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Communication with brain activity

Theories about the psychological roots of premenstrual syndrome have a long history, as the opinion was originally spread and, perhaps, it is still shared by a number of clinicians that neuropathic, hysterical women with an unstable psyche suffer from premenstrual syndrome.
There is evidence that stress increases the manifestations of premenstrual syndrome. This led some researchers to believe that perhaps the peak of premenstrual syndrome is about thirty years old, because these are years of intense tension, especially if a woman is torn between her husband, work and children at this time of life. Apparently, the existing emotional problems may be exacerbated by premenstrual syndrome, i.e. According to one of the doctors, premenstrual enhancement occurs. Many researchers have found that in women suffering from malnutrition, such as bulimia, inadequate behavior often intensified during the premenstrual period, and those who use drugs and alcohol during this time can take them more than usual.
Psychiatrist Leslie Hartley Guyz, MD, who runs a premenstrual syndrome research program at Mount Sinai Medical Center in New York, argues that there is evidence that premenstrual syndrome is associated with hereditary mental disorders, mood imbalances, poor adaptability, and the abuse of chemicals that apparently predispose to the occurrence of the syndrome. Some researchers even tend to regard premenstrual syndrome as a manifestation of manic-depressive disorder.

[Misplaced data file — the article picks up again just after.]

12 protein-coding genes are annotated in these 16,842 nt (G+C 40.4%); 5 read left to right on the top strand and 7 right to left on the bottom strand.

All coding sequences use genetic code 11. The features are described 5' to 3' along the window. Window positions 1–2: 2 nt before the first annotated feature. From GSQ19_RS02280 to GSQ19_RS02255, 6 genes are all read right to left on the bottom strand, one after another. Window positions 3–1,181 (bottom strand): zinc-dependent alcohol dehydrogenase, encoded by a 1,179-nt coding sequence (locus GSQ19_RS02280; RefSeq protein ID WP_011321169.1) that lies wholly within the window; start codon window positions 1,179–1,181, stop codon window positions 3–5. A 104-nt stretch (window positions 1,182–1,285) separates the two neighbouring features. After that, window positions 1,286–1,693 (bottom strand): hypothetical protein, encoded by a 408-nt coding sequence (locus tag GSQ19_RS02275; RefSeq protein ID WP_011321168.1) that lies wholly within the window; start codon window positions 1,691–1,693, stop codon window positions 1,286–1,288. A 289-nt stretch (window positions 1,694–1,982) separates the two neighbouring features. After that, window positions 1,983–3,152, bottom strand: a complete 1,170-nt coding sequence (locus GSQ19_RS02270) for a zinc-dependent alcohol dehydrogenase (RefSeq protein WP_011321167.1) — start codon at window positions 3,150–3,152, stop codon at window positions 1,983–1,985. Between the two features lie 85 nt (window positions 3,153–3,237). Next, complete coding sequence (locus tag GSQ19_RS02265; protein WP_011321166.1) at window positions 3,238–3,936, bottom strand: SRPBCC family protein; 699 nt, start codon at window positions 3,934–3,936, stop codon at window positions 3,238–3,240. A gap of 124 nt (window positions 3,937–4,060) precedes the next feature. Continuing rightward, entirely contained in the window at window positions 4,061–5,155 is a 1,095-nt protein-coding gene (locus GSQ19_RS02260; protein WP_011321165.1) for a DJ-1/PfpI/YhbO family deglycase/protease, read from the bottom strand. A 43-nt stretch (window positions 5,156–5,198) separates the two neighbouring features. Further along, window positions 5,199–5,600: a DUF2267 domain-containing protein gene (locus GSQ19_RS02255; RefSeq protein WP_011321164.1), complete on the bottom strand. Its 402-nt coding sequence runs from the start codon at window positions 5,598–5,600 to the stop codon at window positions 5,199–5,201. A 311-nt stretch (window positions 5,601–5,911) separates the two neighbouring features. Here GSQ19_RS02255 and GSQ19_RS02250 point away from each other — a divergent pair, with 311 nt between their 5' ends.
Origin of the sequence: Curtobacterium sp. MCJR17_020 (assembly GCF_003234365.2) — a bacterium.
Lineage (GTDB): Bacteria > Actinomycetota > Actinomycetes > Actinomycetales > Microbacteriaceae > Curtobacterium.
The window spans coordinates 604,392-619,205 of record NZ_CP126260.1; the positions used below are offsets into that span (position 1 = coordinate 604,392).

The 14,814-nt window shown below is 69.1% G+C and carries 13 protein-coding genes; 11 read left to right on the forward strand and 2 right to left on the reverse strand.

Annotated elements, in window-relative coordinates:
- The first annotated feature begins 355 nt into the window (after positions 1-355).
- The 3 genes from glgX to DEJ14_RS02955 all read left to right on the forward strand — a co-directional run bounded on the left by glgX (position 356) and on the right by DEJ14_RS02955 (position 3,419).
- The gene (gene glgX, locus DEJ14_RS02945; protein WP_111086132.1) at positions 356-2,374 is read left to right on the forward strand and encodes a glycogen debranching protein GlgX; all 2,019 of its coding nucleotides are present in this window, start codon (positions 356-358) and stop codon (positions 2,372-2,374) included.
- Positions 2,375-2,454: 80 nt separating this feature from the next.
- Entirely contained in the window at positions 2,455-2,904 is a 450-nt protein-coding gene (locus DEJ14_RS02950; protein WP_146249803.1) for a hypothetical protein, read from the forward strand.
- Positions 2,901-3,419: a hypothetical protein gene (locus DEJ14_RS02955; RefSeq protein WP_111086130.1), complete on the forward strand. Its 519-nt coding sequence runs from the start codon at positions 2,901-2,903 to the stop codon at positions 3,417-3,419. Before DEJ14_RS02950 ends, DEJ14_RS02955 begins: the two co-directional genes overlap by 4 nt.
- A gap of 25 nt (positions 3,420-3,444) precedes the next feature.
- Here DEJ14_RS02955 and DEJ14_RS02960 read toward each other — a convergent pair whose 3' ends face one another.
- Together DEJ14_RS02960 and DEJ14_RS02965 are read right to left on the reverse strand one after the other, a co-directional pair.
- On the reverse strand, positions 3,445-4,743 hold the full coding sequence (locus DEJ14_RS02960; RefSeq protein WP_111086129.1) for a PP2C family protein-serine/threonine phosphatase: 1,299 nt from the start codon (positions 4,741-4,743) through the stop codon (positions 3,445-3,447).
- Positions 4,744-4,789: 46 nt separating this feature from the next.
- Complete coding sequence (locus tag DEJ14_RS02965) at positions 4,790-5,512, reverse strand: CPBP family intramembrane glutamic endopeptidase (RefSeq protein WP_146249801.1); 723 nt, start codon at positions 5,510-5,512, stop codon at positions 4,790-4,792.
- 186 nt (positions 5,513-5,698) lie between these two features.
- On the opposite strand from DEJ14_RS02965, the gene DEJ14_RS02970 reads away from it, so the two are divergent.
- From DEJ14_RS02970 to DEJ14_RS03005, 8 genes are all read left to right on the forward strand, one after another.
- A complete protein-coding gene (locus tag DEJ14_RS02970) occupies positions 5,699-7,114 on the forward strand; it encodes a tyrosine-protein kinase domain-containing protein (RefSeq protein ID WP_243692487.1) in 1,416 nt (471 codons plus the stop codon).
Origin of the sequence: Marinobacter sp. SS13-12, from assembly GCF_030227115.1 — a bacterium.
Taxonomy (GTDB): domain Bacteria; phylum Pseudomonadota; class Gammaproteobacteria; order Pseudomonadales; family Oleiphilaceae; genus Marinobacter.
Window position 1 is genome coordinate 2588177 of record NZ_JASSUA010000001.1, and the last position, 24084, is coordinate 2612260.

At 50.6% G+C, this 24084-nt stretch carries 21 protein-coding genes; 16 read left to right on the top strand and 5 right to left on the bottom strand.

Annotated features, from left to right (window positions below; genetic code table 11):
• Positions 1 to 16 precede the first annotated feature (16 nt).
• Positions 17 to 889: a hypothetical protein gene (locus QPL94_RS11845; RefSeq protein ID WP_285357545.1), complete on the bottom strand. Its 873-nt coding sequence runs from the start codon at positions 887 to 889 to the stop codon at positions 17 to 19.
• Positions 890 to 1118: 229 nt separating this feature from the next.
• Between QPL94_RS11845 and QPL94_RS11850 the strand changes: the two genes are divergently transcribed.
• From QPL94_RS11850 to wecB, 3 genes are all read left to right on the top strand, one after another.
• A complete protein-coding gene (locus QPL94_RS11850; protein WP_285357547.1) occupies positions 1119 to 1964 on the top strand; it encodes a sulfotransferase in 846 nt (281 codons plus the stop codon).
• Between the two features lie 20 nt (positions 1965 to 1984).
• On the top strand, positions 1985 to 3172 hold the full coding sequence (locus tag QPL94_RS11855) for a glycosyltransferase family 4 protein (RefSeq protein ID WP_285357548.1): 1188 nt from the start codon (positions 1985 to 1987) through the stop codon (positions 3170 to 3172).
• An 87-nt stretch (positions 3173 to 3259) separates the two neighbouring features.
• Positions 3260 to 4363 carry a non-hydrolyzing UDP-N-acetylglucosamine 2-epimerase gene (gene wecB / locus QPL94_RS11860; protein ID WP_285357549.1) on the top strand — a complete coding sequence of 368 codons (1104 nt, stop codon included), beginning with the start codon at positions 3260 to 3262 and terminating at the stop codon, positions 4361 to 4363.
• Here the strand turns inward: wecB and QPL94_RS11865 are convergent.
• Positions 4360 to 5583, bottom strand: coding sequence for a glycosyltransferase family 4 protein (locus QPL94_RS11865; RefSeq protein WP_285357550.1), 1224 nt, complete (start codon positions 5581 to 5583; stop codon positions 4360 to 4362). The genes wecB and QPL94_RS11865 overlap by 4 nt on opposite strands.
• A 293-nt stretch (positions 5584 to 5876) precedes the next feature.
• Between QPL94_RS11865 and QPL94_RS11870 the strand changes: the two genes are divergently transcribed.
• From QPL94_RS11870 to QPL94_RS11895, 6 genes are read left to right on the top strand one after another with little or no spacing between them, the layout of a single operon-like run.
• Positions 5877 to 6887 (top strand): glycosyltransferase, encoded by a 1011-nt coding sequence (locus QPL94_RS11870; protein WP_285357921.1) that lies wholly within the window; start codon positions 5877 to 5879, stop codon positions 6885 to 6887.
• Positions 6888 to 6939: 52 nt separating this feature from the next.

As for the name of the disease, then there is no uniformity. Should it be called premenstrual syndrome, premenstrual stress or premenstrual disorder? Since each woman has her own set of symptoms, which are expressed differently each time and can be caused by different reasons, some researchers believe that it is more correct to treat them not as a single disease, but as a whole bunch of diseases. The most cumbersome name given in the reference book of the American Psychiatric Association is dysphoric disorder in the late premenstrual phase; it is alarming for feminists and other women who fear that attributing a disease to the field of psychiatry can be very harmful.